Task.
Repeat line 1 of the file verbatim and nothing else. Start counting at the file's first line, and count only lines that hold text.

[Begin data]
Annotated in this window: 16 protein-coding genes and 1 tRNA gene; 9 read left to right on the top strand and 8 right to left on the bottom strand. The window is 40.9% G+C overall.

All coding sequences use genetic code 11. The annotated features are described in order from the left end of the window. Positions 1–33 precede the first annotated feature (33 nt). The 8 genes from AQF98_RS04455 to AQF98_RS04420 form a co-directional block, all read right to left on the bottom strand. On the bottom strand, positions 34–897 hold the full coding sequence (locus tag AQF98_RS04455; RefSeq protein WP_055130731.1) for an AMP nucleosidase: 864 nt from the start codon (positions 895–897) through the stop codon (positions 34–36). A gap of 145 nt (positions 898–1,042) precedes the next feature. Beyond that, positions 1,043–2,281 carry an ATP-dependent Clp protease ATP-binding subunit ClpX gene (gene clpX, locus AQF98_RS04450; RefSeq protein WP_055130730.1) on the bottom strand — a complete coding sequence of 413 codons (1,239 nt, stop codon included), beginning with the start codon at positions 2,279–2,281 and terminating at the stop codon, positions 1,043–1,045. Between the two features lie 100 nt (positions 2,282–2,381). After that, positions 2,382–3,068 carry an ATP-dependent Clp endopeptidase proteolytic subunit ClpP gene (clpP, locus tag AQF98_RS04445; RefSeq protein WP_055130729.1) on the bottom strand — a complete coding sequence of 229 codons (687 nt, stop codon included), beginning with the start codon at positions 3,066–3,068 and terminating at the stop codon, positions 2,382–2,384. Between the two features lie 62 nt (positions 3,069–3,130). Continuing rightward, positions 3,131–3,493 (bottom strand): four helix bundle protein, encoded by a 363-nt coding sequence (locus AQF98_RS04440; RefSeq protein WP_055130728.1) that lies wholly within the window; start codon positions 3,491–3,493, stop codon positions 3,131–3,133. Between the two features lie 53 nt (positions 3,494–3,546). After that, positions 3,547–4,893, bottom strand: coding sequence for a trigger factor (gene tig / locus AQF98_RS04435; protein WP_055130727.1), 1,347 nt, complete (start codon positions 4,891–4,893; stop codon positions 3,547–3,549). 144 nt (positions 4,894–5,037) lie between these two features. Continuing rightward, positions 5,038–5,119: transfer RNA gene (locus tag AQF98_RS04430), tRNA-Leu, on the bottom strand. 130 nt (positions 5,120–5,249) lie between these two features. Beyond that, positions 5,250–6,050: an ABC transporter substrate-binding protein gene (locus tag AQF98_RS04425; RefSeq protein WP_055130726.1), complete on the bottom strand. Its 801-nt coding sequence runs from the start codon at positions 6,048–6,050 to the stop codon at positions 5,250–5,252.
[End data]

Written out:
Annotated in this window: 16 protein-coding genes and 1 tRNA gene; 9 read left to right on the top strand and 8 right to left on the bottom strand. The window is 40.9% G+C overall.